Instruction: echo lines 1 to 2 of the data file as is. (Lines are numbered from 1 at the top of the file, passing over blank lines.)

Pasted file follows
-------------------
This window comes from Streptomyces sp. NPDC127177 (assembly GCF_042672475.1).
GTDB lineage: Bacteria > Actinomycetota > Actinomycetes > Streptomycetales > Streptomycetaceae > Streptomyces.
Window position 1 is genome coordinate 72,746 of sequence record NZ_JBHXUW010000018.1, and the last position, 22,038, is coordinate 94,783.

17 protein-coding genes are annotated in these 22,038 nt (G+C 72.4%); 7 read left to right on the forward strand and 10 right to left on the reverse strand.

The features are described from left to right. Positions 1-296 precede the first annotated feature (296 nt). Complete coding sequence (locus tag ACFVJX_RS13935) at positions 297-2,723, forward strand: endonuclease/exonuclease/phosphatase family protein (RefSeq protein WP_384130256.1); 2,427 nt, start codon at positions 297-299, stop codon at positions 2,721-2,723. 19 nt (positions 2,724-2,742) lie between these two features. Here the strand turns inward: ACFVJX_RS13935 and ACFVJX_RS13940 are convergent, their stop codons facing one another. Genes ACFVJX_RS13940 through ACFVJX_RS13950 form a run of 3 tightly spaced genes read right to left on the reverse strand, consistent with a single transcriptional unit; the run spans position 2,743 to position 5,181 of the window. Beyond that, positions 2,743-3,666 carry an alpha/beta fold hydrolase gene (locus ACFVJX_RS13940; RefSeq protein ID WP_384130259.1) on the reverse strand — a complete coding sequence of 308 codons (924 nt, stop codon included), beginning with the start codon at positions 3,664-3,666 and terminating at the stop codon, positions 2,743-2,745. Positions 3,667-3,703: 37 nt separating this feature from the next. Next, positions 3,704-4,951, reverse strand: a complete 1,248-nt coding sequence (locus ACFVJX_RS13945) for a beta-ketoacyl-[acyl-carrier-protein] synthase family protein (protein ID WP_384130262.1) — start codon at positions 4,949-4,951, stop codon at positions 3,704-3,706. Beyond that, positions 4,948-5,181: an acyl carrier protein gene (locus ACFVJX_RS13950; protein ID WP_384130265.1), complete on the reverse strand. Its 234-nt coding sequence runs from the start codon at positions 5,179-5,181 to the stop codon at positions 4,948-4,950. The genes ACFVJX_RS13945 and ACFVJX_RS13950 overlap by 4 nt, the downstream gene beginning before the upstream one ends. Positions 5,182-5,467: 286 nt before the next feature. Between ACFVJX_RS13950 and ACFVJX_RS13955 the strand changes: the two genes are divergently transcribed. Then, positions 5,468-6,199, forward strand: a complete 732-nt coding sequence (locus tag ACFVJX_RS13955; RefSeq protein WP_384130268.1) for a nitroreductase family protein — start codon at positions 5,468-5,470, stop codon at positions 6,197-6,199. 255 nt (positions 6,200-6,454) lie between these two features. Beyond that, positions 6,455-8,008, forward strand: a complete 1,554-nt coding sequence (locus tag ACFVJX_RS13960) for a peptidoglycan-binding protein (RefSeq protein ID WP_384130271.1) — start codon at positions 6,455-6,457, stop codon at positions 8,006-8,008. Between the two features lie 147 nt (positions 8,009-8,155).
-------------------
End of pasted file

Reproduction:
This window comes from Streptomyces sp. NPDC127177 (assembly GCF_042672475.1).
GTDB lineage: Bacteria > Actinomycetota > Actinomycetes > Streptomycetales > Streptomycetaceae > Streptomyces.